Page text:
I would like to propose a simple idea that food prices maybe aren’t high enough.

I know, that seems like crazy talk, given the statistics noted above, but ‘hear’ me out. When you buy groceries and cook at home, you are supporting an industry that throws away 1/3 of all food produced. From the selection of produce, animals and animal products for sale by large suppliers, where those that do not make the cut, (blemished, wrong size, wrong amount of fat content) are often discarded.

  • Through the retail displays, or grocery stores, where huge volumes of foods are displayed, weeded through, and trimmed daily to remove any imperfect and unattractive items.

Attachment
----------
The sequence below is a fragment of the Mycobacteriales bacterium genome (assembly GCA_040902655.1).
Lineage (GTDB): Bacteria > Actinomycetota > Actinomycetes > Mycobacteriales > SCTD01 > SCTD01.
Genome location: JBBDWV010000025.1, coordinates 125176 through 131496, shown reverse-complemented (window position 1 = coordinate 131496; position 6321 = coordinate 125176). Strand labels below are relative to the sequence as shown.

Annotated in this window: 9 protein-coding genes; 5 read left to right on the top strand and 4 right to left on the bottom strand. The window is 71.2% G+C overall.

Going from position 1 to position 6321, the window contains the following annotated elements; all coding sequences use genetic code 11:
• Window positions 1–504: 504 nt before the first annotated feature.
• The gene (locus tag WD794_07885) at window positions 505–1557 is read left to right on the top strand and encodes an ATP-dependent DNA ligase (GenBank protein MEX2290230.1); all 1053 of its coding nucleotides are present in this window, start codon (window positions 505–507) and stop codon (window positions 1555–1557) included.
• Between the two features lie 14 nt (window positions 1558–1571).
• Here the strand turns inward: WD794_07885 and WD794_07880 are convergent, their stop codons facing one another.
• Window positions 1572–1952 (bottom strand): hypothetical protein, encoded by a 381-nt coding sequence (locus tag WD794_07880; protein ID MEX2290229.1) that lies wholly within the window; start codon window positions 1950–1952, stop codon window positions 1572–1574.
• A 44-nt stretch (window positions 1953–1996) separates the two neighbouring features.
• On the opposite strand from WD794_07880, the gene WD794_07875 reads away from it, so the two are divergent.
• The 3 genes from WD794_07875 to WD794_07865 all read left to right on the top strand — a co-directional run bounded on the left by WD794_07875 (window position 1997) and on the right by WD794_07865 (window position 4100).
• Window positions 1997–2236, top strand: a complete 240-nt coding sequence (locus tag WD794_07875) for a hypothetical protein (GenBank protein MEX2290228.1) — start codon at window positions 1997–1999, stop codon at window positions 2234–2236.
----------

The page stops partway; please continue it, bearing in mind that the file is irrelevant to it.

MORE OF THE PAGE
• To your refrigerator where there are various items going stale, sour or slowly composting.

If appearance (colour, size and uniformity) of food was not so important to the retail end of the food supply (once again, because of Us, the consumer) and more people knew how to shop and cook at home, then we could start to change the pricing of food, making it more affordable.

Until that time, going out to eat, or buying pre-made meals and reheating them at home would lead to far less waste and more savings over all. I mean, how often do you not finish your meal at a restaurant?

We throw away a lot of food for no other reason than because it is unattractive.